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re: Toe-Walking Dinah

Posted by IsoM on December 26, 2001, at 13:38:32

In reply to Re: Asperger's disorder for Sara IsoM, posted by Dinah on December 26, 2001, at 8:22:49

I'm not sure, Dinah, if there's more to toe-walking as I had never read it mentioned in any literature on Asperger either (& I've read quite a few books & articles on Asperger). But when my son was being evaluated regarding Asperger, the psychologist took a very detailed childhood history & I mentioned his toe-walking. He said it's commonly seen in Asperger but not all Aperger people toe-walk. It was the first time I learned about it.

My son no longer toe-walks but as a small child & baby, he did it a lot. Enough to give himself hard little calluses on his toe knuckles. He later switched to his tip-toes instead of bending his toes over & walking on them. He started walking at 11 months but he would've walked earlier if he hadn't been on his toes so much & would fall over.

I even have a photo I took of him when he was around 8 months old. He hated lying down or crawling & was happiest when he was in a walker. He would lean over the front of it watching one wheel as he walked around & around in circles, pivoting on the one wheel. He also would put his forehead down on the floor & push himself about on his knees, dragging that spot on his forehead over the rug. I used to have to forcefully stop him as he developed such a rug-burn there & would rub it raw each time.

As for over-lap in schizoid personality, I thought initially when he was young that perhaps he had that. My father had been diagnosed as such. But all tests came back negative (I'm glad to say). My former mother-in-law had VERY strong Asperger traits, as does my ex-husband. Look for any other members in your family that may exhibit Asperger traits.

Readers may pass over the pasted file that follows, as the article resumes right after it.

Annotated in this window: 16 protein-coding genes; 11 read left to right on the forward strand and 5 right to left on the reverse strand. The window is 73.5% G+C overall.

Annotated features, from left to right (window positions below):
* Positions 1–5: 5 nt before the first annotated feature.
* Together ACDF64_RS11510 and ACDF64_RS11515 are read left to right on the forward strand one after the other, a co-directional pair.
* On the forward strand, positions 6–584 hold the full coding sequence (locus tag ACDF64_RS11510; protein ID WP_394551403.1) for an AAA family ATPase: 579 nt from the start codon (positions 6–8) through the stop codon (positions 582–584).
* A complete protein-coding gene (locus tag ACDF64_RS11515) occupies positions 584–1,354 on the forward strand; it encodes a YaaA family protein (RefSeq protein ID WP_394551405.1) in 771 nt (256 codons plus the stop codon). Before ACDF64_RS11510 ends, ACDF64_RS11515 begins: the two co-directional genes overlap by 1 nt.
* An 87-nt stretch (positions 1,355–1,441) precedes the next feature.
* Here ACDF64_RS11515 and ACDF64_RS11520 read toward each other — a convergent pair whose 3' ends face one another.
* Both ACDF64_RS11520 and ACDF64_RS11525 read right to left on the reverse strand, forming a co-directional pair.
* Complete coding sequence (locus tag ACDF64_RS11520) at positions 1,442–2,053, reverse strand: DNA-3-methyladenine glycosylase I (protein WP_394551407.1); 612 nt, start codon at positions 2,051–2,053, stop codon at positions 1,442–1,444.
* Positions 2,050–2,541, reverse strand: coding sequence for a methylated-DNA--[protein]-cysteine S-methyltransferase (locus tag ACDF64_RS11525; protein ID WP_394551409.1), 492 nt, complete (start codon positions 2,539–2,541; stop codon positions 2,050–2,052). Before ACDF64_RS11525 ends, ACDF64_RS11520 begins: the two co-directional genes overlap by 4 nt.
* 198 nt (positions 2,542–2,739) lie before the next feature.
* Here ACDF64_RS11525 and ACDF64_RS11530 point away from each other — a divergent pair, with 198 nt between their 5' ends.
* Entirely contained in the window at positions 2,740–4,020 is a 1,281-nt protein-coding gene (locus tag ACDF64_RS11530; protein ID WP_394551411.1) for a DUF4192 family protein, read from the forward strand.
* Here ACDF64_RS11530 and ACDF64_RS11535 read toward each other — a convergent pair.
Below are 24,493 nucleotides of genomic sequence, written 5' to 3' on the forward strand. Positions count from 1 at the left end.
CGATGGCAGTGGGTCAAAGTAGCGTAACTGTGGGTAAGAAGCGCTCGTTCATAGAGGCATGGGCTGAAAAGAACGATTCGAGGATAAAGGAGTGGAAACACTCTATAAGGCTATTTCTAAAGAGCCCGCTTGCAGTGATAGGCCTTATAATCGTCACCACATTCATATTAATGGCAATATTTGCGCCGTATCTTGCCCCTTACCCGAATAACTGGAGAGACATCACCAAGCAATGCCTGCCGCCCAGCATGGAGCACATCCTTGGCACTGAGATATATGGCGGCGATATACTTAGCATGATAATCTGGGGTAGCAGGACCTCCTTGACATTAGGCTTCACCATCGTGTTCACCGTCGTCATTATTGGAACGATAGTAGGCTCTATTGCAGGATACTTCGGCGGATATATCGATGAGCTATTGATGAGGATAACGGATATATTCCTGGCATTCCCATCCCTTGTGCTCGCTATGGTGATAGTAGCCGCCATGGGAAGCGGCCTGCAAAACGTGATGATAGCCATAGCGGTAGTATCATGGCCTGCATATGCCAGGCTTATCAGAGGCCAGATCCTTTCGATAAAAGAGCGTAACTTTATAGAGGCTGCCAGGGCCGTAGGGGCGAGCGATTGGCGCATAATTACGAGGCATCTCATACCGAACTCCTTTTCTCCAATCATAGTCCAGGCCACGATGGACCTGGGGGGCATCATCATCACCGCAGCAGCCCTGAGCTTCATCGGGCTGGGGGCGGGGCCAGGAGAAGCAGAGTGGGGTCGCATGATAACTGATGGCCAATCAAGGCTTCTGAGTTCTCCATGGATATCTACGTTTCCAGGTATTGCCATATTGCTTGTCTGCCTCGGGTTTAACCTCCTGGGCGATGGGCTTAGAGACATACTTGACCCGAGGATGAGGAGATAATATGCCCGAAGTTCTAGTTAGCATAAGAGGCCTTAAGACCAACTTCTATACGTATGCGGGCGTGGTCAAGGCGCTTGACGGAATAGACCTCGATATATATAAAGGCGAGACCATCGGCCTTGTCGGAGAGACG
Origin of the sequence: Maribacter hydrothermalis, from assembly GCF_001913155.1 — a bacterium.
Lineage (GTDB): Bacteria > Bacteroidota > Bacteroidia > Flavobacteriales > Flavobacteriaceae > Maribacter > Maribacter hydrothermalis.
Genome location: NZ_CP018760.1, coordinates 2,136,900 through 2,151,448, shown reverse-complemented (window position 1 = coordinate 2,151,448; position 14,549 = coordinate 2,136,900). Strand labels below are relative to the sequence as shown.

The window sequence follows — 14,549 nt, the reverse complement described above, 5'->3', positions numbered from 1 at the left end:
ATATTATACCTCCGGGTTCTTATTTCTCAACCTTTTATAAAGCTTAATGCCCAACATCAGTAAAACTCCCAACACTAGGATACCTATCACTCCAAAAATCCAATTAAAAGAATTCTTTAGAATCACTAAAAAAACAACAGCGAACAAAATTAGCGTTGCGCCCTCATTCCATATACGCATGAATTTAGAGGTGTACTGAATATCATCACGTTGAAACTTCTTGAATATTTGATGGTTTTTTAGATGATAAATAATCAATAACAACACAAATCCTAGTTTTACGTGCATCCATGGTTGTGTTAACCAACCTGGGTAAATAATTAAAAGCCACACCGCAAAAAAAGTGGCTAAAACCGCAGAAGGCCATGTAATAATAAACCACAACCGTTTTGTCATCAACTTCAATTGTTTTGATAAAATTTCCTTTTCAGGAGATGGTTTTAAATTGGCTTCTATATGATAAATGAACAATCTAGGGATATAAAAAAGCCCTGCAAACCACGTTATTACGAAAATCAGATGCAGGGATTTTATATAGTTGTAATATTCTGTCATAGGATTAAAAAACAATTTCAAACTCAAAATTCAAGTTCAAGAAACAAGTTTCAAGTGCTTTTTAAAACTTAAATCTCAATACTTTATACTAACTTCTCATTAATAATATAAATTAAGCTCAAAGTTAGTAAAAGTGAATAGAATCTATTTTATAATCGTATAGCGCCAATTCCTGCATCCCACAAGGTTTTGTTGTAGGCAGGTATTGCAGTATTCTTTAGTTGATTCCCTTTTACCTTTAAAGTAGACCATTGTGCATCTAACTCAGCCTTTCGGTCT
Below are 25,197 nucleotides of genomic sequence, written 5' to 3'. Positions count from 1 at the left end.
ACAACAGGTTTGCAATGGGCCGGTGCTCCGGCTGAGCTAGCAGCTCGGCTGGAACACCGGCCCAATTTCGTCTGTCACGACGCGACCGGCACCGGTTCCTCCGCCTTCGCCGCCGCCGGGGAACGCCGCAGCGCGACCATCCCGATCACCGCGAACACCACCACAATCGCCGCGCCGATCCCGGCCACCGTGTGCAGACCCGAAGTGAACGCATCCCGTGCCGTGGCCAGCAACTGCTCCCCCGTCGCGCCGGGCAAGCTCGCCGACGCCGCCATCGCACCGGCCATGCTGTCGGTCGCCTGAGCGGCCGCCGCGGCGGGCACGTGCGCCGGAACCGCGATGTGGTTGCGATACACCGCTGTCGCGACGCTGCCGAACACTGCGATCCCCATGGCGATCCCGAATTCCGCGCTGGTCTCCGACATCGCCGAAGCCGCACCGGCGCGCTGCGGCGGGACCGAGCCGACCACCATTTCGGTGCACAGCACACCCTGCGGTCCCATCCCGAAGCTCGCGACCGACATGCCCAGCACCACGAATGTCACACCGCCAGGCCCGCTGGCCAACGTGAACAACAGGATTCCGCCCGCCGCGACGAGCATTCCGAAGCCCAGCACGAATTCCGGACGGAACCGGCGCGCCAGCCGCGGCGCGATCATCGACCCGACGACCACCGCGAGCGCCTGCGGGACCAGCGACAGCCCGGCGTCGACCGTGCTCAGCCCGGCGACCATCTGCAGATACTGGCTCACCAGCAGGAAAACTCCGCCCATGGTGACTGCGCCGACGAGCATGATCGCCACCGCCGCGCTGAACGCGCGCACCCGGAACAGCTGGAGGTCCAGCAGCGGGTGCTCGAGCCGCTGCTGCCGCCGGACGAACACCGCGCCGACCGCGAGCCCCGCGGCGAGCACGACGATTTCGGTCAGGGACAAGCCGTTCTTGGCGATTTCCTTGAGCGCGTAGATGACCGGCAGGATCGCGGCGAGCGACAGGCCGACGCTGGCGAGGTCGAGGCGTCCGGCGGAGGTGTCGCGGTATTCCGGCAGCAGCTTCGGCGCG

Remember it was only in the late 40s that Hans Asperger thought of classifying this syndrome as a separate sub-type. I think that previously, many doctors were puzzled as to what they saw in some patients & classified it as schizoid type behaviours instead. It's only been fairly recent that Asperger is being recognised for what it is. Even now some psychologists don't believe it. One wrote an article lately saying it doesn't really exist but is just an overblown reaction to extremely bright boys (she never even mentioned females) who have trouble intergrating with those of lesser intelligence. I was indignant about such a stereotypical & arrogant assumption from her!

> I hope you don't mind if I ask another question. Both of you mentioned toe walking. I have always walked on my tippy toes when allowed to walk naturally. And if I am in shoes that force my heel down, there is a very noticeable bounce to my walk. You would not believe the size of my calves. I got teased no end about these things, and I remember that someone (a doctor) once told my mother that it was a sign of a problem. Is that what toe walking is, or is there a special meaning to it?
> I have visited several internet sites and read "Pretending to be Normal" by Liane Holliday Willey, but neither mentions toe walking. I also glanced at a rather scholarly text that mentioned the overlap in criteria between the schizoid and schizotypal personality disorder and Asperger's. If I read correctly, they look to family history, which in my case would lean towards schizotypal since I have at least one aunt and two cousins with a firm diagnosis of schizophrenia.
> I really appreciate that the two of you, and Caroline, have been sharing your experiences. I'm sure that many of us have been educated about the syndrome.




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